DNA-intercalating drugs are planar molecules with several fused aromatic rings that form stacks between DNA base pairs, reducing the opening and unwinding of the double helix. Recently, interest on intercalating agents has moved in the search for new ligands to G-quadruplex structures.The DNA binding properties of 4-aminoproline oligomers functionalized with one, two or three units of acridine and/or quindoline have been analyzed by competitive dialysis. A NMR/molecular dynamics study was performed on G-quadruplex telomeric sequence and the 4-aminoproline dimer carrying two quindolines. A model of the complex with the telomeric DNA quadruplex is described.A selectivity of quindoline 4-aminoproline oligomers for G-quadruplex and triplex structures was observed, especially for those quadruplex sequences found in telomeres and in the promoter regions of c-myc and bcl-2 oncogenes. In this model the quindoline dimer is stabilized by π–π stacking interactions between the aromatic rings of the ligand and the nucleobases of the telomeric sequence that are located above and below the molecule.The results of this work can be used for the design of new molecules with high affinity to telomeres which may have anticancer properties.Display Omitted ► Selectivity of quindoline 4-aminoproline for G-quadruplex and triplex structures. ► NMR/molecular dynamics study on G-quadruplex telomeric and the 4-aminoproline dimer. ► In G-quadruplex model the quindoline dimer is stabilized by π–π stacking.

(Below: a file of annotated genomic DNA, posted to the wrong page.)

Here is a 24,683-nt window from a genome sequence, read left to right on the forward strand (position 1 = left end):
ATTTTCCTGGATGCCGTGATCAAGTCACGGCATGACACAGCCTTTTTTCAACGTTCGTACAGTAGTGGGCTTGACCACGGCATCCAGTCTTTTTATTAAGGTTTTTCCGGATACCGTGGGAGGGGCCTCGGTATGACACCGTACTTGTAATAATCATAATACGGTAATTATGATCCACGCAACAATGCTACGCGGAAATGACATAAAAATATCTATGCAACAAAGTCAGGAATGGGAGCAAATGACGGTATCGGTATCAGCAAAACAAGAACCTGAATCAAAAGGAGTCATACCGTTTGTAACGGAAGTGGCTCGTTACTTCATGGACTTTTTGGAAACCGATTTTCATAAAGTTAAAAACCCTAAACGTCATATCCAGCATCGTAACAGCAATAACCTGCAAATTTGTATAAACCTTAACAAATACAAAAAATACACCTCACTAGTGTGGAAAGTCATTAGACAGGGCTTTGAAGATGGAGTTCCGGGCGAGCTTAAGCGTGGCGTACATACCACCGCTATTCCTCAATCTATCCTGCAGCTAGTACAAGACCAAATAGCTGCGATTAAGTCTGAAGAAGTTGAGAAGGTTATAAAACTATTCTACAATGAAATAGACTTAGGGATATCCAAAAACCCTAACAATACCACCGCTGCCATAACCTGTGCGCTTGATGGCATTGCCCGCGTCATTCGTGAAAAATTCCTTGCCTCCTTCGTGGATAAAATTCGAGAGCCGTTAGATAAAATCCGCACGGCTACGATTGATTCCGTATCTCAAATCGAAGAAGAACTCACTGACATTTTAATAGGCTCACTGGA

Keywords: Oligonucleotides; Acridine; Quindoline; G-quadruplex; NMR; DNA-binding drugs;

Amphotericin B induces trehalose synthesis and simultaneously activates an antioxidant enzymatic response in Candida albicans by Pilar González-Párraga; Ruth Sánchez-Fresneda; Óscar Zaragoza; Juan-Carlos Argüelles (777-783).